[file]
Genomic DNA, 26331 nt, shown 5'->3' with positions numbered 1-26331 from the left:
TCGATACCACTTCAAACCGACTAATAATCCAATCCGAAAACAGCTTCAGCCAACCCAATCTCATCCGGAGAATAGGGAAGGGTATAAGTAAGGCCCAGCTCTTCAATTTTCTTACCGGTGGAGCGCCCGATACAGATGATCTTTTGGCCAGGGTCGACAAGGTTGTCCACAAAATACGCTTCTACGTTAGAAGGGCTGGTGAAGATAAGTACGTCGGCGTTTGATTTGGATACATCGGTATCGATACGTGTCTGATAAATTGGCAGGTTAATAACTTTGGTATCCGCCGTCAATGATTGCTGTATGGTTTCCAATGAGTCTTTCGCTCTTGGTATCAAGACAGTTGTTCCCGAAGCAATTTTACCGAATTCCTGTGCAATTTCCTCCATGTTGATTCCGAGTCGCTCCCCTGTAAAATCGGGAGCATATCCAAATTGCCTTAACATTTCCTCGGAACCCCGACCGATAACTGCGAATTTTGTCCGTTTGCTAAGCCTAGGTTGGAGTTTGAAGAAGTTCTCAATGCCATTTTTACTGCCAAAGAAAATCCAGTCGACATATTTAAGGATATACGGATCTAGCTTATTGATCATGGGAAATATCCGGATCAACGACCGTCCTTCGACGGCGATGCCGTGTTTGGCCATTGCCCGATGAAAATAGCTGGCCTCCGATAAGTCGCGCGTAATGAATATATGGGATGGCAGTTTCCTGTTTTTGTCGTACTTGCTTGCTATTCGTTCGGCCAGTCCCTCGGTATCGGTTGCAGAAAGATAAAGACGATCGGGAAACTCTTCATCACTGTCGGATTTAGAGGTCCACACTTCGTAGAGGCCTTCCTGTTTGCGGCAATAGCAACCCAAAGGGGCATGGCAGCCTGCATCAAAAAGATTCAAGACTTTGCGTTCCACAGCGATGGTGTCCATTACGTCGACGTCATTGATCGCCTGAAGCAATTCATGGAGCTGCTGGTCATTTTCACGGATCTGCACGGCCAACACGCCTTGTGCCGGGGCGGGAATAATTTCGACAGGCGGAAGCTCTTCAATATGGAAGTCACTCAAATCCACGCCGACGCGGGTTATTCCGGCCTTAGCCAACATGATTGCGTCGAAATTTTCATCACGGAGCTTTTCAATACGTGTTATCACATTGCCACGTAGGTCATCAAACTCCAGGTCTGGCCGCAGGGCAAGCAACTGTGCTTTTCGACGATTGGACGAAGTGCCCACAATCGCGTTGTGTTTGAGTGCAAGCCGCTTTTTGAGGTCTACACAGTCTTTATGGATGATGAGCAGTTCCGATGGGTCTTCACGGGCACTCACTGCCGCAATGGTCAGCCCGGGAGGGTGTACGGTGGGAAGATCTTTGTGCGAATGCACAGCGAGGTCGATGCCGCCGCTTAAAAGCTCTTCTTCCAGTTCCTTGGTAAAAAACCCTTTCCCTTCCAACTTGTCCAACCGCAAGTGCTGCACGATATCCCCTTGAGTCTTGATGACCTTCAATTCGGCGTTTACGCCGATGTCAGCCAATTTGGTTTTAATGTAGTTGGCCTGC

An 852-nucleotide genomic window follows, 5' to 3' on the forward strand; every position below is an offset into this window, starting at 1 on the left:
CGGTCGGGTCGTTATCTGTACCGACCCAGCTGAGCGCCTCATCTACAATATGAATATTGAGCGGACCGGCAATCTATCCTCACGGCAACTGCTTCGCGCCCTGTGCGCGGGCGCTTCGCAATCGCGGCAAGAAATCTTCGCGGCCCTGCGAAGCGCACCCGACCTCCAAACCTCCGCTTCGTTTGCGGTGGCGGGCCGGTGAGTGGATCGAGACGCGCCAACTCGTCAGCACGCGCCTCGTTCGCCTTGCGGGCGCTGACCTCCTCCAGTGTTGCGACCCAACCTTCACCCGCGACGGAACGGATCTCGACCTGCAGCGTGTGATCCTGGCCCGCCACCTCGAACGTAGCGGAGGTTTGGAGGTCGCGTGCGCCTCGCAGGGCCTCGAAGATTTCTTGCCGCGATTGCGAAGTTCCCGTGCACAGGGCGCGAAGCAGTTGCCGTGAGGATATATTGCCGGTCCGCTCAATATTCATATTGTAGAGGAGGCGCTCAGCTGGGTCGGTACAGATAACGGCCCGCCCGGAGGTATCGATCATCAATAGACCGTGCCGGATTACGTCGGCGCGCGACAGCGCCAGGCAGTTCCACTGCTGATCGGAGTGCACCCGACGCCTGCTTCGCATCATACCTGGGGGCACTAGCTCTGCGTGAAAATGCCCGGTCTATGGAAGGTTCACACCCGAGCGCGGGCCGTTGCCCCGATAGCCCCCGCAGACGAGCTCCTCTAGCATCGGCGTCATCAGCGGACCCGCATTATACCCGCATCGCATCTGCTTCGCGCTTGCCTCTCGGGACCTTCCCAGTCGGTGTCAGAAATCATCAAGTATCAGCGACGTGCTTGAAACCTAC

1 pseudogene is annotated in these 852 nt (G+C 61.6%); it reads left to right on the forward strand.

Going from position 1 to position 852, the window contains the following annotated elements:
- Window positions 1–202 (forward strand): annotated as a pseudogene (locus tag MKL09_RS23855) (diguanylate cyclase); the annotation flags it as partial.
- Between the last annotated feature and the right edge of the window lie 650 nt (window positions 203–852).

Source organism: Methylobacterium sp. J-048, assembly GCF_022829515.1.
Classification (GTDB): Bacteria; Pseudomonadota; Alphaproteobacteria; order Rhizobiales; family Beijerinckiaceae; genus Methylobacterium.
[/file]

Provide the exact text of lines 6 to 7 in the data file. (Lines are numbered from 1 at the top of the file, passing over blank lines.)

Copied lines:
Going from position 1 to position 852, the window contains the following annotated elements:
- Window positions 1–202 (forward strand): annotated as a pseudogene (locus tag MKL09_RS23855) (diguanylate cyclase); the annotation flags it as partial.